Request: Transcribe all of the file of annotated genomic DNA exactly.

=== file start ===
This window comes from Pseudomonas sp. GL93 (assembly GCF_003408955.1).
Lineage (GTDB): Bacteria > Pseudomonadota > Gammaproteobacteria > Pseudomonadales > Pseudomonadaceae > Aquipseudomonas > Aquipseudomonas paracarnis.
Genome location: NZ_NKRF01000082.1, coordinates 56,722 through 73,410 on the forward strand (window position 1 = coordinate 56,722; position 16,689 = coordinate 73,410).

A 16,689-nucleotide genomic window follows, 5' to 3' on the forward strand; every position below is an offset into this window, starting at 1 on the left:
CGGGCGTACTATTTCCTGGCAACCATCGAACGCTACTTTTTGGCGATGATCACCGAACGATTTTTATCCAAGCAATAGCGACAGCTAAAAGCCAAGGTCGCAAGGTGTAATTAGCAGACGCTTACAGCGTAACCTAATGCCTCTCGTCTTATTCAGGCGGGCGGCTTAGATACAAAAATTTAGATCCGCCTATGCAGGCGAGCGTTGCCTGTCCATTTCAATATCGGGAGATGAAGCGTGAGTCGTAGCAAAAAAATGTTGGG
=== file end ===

This window comes from Pseudomonas sp. GL93 (assembly GCF_003408955.1).
Lineage (GTDB): Bacteria > Pseudomonadota > Gammaproteobacteria > Pseudomonadales > Pseudomonadaceae > Aquipseudomonas > Aquipseudomonas paracarnis.
Genome location: NZ_NKRF01000082.1, coordinates 56,722 through 73,410 on the forward strand (window position 1 = coordinate 56,722; position 16,689 = coordinate 73,410).

A 16,689-nucleotide genomic window follows, 5' to 3' on the forward strand; every position below is an offset into this window, starting at 1 on the left:
CGGGCGTACTATTTCCTGGCAACCATCGAACGCTACTTTTTGGCGATGATCACCGAACGATTTTTATCCAAGCAATAGCGACAGCTAAAAGCCAAGGTCGCAAGGTGTAATTAGCAGACGCTTACAGCGTAACCTAATGCCTCTCGTCTTATTCAGGCGGGCGGCTTAGATACAAAAATTTAGATCCGCCTATGCAGGCGAGCGTTGCCTGTCCATTTCAATATCGGGAGATGAAGCGTGAGTCGTAGCAAAAAAATGTTGGG